In the text that follows A2 will represent that namespace passed as 2nd argument to your <Run> function.

Default values for switches

A switch always has a value, either 0 if not present on the command line, 1 if present without a value or a string matching the value of the switch. For example, if you use –X=123 then A2.X will be a 3-element character vector, not an integer.

If you wish to default a switch to a specific value, you can either test its value for 0 and set it to your desired default, e.g.

:if  X≡0  ⋄  X←123  ⋄  :endif

or you can use the function Switch which is also found in your namespace (in the 2nd argument).

Monadic Switch returns the value of the switch as if it had been requested directly except that it returns 0 for invalid switches (an error normally).

Dyadic Switch returns the value of the left argument if the switch is undefined (0) or the value of the switch if defined but with a twist: if the value of the default is numeric it assumes the value of the switch should also be numeric and will transform it into a number, so if –X=123 was entered, then (remember A2 in the following text is your function <Run>’s 2nd argument, a namespace containing all the switches)

99  A2.Switch  'X' ⍝ default to 99 if undefined

will return (,123) , not '123'[3]

Restricted names

If possible, avoid using switches named Arguments, SwD, Switch, Propagate or Delim, as these names are used by the parser itself (remember that switch names are case sensitive) and included in the 2nd argument. You can use these names, but they will not be defined as variables in the argument namespace. They will only be available through function Switch, for ex: A2.Switch 'SwD' will return the value of switch named SwD.

Long arguments

There are times when arguments contain spaces. The user can put quotes around related elements. For example, if the user command newid accepts two arguments, say full name and address you would set Parse to 2 and the user would use, e.g.

    ]newid  'joe blough'  '42 Main str mycity'

If the command needed arguments name, surname and address (three arguments), the user would not need the quotes around ‘joe’ and ‘blough’, but would need them for the 3rd argument to keep the four parts of the address together.

If you want the last argument to contain “whatever is left”, then you can declare the command as ‘long’. If there are too many arguments, the “extra” ones will be merged into the last one (with a single space inserted between them). To do this, append an L after the number of arguments, for example, here, 3L (plus switches if any).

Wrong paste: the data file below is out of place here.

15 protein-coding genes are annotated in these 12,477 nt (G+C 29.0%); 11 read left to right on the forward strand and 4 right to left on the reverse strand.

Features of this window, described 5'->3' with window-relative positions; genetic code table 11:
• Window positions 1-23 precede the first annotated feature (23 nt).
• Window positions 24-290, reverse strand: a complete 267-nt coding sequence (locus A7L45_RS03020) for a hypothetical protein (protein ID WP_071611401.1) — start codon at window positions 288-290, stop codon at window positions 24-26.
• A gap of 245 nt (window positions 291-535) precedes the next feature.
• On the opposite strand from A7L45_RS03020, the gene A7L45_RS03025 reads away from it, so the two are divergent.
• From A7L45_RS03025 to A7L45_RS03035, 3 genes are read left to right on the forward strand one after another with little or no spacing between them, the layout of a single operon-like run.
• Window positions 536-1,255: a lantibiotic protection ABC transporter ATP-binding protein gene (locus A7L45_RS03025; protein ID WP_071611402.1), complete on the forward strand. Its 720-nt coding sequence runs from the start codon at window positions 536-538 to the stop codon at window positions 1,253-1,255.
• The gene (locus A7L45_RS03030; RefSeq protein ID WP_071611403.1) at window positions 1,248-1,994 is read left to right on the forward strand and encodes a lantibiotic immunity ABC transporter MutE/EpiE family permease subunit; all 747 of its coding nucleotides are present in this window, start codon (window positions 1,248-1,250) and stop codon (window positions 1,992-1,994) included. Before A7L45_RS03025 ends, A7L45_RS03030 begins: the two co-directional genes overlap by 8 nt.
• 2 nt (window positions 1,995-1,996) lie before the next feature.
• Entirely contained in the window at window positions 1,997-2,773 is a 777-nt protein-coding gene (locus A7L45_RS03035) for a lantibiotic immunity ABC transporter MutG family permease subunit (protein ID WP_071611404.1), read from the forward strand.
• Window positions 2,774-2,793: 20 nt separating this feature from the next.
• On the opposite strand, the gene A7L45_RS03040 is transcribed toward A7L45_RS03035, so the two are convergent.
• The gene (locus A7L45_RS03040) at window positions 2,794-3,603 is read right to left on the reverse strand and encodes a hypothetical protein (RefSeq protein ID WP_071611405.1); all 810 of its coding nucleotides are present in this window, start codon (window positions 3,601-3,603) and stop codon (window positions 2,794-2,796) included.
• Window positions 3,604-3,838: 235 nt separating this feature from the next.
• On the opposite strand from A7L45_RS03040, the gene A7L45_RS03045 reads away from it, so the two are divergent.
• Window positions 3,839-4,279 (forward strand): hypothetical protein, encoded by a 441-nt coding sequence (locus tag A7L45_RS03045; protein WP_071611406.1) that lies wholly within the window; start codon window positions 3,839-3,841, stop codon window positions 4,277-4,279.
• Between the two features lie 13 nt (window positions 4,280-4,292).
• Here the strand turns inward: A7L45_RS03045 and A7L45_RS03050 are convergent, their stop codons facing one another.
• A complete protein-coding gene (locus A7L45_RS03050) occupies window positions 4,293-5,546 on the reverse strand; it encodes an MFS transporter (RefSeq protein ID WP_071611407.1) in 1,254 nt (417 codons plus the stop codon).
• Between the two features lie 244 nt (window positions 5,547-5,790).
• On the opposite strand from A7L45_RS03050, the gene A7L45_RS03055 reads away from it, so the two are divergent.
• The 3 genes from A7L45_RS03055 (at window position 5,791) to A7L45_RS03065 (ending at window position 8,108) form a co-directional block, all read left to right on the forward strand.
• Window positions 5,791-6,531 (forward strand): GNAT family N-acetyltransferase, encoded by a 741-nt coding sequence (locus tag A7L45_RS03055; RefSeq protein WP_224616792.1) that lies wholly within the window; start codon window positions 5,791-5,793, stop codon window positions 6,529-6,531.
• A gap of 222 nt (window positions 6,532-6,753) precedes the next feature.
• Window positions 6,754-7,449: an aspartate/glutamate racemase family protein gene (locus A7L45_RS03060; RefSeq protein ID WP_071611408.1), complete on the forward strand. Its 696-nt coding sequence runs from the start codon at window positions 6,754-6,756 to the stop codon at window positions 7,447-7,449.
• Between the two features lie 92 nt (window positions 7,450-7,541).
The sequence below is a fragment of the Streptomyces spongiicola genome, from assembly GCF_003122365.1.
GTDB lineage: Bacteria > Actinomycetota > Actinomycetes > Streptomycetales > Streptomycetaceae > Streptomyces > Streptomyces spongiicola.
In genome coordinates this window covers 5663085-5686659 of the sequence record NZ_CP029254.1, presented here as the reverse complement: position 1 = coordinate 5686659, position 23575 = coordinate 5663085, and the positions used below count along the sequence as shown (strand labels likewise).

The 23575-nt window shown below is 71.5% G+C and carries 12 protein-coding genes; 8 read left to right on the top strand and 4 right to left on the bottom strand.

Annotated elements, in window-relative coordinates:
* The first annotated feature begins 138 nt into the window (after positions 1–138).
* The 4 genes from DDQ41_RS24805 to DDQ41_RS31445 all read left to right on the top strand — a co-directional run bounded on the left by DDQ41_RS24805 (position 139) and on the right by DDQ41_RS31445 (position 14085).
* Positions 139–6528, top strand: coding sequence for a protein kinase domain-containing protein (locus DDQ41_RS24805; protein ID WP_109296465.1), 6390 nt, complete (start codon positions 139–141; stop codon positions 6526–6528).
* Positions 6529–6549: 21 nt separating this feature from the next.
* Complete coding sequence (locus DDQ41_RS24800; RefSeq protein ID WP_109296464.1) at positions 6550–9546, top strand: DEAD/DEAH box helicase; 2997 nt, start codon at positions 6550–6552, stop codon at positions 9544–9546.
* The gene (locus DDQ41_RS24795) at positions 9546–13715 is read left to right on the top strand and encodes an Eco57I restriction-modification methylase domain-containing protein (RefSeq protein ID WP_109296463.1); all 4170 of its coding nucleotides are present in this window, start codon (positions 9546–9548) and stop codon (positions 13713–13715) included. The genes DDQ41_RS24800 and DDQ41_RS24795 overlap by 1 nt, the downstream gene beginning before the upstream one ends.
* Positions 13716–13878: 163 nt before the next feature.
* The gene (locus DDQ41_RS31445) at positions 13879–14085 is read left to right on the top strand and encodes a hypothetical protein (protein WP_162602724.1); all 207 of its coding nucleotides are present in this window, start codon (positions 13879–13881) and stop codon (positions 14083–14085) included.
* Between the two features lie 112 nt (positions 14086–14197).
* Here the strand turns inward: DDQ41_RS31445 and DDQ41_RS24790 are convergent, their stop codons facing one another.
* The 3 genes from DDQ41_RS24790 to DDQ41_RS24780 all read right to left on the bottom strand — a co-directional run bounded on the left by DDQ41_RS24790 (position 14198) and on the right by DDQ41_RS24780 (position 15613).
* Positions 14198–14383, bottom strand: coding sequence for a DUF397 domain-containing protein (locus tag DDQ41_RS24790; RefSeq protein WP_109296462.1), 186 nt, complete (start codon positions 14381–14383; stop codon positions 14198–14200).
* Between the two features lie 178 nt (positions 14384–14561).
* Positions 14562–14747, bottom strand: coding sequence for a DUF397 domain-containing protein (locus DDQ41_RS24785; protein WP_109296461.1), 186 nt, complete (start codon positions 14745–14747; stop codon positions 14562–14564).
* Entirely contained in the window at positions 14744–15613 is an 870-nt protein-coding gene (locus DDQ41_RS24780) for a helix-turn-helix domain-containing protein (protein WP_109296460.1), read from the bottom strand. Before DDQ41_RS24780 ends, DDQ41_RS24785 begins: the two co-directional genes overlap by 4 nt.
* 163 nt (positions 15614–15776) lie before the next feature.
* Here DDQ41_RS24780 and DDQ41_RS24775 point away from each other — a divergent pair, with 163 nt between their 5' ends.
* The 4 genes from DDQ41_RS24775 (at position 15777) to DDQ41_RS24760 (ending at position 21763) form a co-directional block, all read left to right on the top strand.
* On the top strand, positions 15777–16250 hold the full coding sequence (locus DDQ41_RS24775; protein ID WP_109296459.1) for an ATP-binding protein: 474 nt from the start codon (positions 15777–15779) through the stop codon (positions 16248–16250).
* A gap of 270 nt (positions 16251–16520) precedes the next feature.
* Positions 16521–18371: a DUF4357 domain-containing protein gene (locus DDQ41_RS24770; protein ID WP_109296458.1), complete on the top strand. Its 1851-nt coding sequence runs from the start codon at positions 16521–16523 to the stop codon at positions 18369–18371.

An example of a logging command requiring one compulsory long argument would be coded 1L:

    ]log    all this text is the argument.

Note that if there are multiple blanks anywhere in the text, they will be converted into single spaces.

Short arguments

There are times when you only know the MAXIMUM number of arguments. For example there may be 0, 1 or 2 but no more. In that case you would code the parse string as 2S for 2 Shorted arguments.

Another example is when you have a single argument which can be defaulted if not supplied. You would then use 1S (plus switches if any) as parse string. If the user enters no argument (0=⍴A2.Arguments) then your program takes the proper action (e.g. default to a specific value).

Forcing a reload of all commands

When you use a command which the framework does not recognize, it can scan the command folder(s) to see whether new commands have been added. This is the default behaviour when the setting newcmd is set to ‘auto’. However, if you change this setting to ‘manual’ or make a change to the short help or the parsing rules you will need to use the command ]ureset to force a complete reload of all user commands.

SALT commands

Because SALT is part of the user command framework, the commands which implement SALT itself are always available, even if you remove the default command folder from the cmddir setting. The commands in question are load, save, compare, list, settings, removeversions and snap. If you "shadow" these with your own command with the same names, you will effectively make them invisible, but you will always be able to call them directly by using the functions in ⎕SE.SALT, for example ⎕SE.SALT.Load.